Hera most especially embodied the energy of the Full Moon, and she was called ‘the Perfect One’. As her partner, Zeus was called ‘the Perfector’, the energy that is supposed to bring to perfection the awareness of the Full Moon. The Full Moon brings us awareness of the issues in our lives. When the goddess’ partner does not fulfill his function, there is trouble. The Greek stories of Hera’s jealousy and rage give us a picture of a troubled marriage, which arises from the basic inequality between men and women under patriarchy. And of course, this inequality still persists today. 


Partnership entails issues of where the appropriate boundaries are with another person, i.e., how much sharing is appropriate versus holding back. When partners refuse to ‘perfect’ each other, there are always issues of bitterness and jealousy, or projected authority and control onto the other person, and this lack always affects our intimacy needs. Women today are feeling this lack of true intimacy with their partners, which so often leads to divorce. Patriarchy has not helped men to be ‘the Perfector’ of their woman’s needs and insights. 

The way to heal this outer inequality is to first heal it within ourselves. The sacred marriage between the Divine Feminine and Masculine, between right-brain feminine consciousness and left-brain masculine consciousness cannot take place if our rational intellect does not listen to and complete/perfect what the feminine imagination brings up to consciousness. We have to make sure that feminine, right-brain consciousness is the foundation while masculine, left-brain consciousness serves to manifest what is needed.

Hera’s partnership gifts to us are diplomacy, tact, cooperation, and mutual trust. When we own our freedom and confidently believe in our own equality, her gifts draw true partners into our lives. In owning ourselves, we can accept another’s truth or opinion without having to control the outcome, and we can honor and support others in their choices and decisions.

Hera teaches us to be our own authority, to own our womanly instincts and to hope for that partner who will perfect us!

Prayers to Hera

Mother of showers and winds,
from thee alone, producing all things, mortal life is known:
all natures share thy temperament divine, and
universal sway alone is thine,
with sounding blasts of wind, the swelling sea
and rolling rivers roar when shook by thee.
Come, blessed Goddess,
famed almighty queen, with aspect kind, rejoicing and serene.
-Orphic Hymn 16 to Hera

I praise you, great Hera
Fair bride of mighty Zeus,
Mother of stout Ares
And skillful Hephaistos
Beautiful queen who walks
Olympos’ golden halls.
Magnificent temples are yours,
Glorious Goddess;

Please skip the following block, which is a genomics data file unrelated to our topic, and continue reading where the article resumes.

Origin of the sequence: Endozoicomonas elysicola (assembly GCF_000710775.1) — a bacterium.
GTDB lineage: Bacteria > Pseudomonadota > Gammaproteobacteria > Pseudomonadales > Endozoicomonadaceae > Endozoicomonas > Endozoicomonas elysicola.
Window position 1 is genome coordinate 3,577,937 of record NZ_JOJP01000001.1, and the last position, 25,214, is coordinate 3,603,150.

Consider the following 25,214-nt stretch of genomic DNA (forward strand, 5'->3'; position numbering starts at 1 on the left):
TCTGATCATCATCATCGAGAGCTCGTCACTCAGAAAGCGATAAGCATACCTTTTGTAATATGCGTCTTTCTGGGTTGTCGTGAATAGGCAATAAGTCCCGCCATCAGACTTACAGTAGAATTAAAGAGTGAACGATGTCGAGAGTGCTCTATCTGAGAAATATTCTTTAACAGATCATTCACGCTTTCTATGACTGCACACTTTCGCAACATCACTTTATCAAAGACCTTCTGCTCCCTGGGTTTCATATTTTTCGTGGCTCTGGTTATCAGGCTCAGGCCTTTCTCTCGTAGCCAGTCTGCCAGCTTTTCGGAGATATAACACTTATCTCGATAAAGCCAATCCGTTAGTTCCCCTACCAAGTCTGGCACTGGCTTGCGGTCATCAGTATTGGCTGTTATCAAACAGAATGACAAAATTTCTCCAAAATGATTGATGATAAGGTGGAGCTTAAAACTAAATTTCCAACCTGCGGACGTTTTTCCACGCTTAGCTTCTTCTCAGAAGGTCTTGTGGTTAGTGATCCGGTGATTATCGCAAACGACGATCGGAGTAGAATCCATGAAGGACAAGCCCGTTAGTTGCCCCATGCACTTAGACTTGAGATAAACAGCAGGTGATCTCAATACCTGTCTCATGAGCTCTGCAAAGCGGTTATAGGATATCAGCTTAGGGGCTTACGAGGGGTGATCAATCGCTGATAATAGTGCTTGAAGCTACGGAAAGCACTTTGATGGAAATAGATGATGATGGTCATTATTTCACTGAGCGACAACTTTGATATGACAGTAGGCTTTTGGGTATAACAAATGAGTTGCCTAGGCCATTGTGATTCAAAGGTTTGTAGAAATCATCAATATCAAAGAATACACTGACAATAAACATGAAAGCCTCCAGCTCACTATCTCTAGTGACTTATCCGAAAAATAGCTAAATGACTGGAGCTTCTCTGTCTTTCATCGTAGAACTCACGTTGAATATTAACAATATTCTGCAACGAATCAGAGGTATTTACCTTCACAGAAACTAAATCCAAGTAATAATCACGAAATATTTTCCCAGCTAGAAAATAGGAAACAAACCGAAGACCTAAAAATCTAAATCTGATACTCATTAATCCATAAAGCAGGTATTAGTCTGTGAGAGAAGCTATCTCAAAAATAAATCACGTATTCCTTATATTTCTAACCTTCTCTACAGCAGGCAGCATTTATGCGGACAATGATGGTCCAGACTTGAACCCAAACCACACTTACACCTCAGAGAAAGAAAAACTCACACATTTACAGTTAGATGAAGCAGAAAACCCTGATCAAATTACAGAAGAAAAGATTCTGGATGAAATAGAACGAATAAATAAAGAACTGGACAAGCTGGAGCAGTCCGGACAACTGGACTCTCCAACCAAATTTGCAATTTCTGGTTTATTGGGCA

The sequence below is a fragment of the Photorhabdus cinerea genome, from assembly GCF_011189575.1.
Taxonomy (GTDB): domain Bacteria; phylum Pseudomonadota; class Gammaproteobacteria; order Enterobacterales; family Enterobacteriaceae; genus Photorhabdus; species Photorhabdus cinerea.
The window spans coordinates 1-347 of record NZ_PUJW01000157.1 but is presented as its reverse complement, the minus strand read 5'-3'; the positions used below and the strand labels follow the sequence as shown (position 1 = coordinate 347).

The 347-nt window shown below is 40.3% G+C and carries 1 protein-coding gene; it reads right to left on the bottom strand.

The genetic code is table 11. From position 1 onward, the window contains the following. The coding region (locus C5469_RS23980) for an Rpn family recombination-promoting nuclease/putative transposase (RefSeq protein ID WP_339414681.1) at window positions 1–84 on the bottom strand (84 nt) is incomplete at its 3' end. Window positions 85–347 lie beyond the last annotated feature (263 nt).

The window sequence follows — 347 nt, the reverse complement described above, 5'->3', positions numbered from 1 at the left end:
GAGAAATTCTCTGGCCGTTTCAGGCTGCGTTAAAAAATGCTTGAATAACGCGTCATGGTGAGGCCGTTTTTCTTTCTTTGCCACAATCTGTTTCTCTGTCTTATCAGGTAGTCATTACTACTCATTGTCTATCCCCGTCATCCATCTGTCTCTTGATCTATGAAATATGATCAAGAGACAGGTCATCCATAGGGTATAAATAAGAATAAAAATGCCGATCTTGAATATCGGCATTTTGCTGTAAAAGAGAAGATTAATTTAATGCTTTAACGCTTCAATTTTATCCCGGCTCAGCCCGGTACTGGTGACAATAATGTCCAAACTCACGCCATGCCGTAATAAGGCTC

With libations and festivals
Are you honored,
Hera, with your fathomless eyes,
Your even gaze,
Your measured step, your poise
And grace beyond compare.
To each wedding day you bring joy,
Most honored one;
By your will do lovers join
In lawful marriage,
As partners form a household,
Begin a family.
Brilliant and strong-willed
Defender of marriage,
Great Hera, I honor you
And ask your blessing.

Stately Hera, glorious queen
Of fair Olympos,
Comely you are,
Your shining beauty unsurpassed.
Great daughter of Kronos,
Defender of cities,
Deep-eyed goddess,
Chosen bride of thundering Zeus,
Mighty guardian
Of the marriage oath and bond,
Graceful one, vital one,
I praise and honor you.
Sublime Hera, swift of thought,
Certain of action,
I pray to you. Grant me
Strength of will, o goddess,
Help me to know my worth,
To act with confidence
And passion, to risk wisely,
To freely speak my mind.
Bless my marriage bed,
My vows, my devotion.
Peerless Hera, watchful one,
I ask your favor.

Glorious Hera, fair one, noble one,
Beautiful Hera with eyes as deep and full
As any well, as bright as distant stars,
As clear as the cloudless sky, I praise you.
Peerless Hera, queen of high Olympos,
Chosen bride of thundering Zeus, only you
Could match his might, his wit, his every step.
Dear Hera, guardian of marriage, of love
Between partners, of constancy, of faith
And of faithfulness, your blessings you give
To those who hold together against the world;
Who build together a family, a haven,
A life; who grow together into a fond
Old age, ever ardent, ever devoted.
Shining Hera, sublime goddess, I honor you.


  1. Everything around me is ever changing, ever dying, there is underlying all that change a living power that is changeless, that holds all together, that creates, dissolves and recreates. That informing power or spirit is God....And is this power benevolent or malevolent? I see it as purely benevolent. For I can see that in the midst of death life persists, in the midst of untruth truth persists, in the midst of darkness light persists. Hence I gather that God is Life, Truth, and Light. He is Love. He is the supreme Good.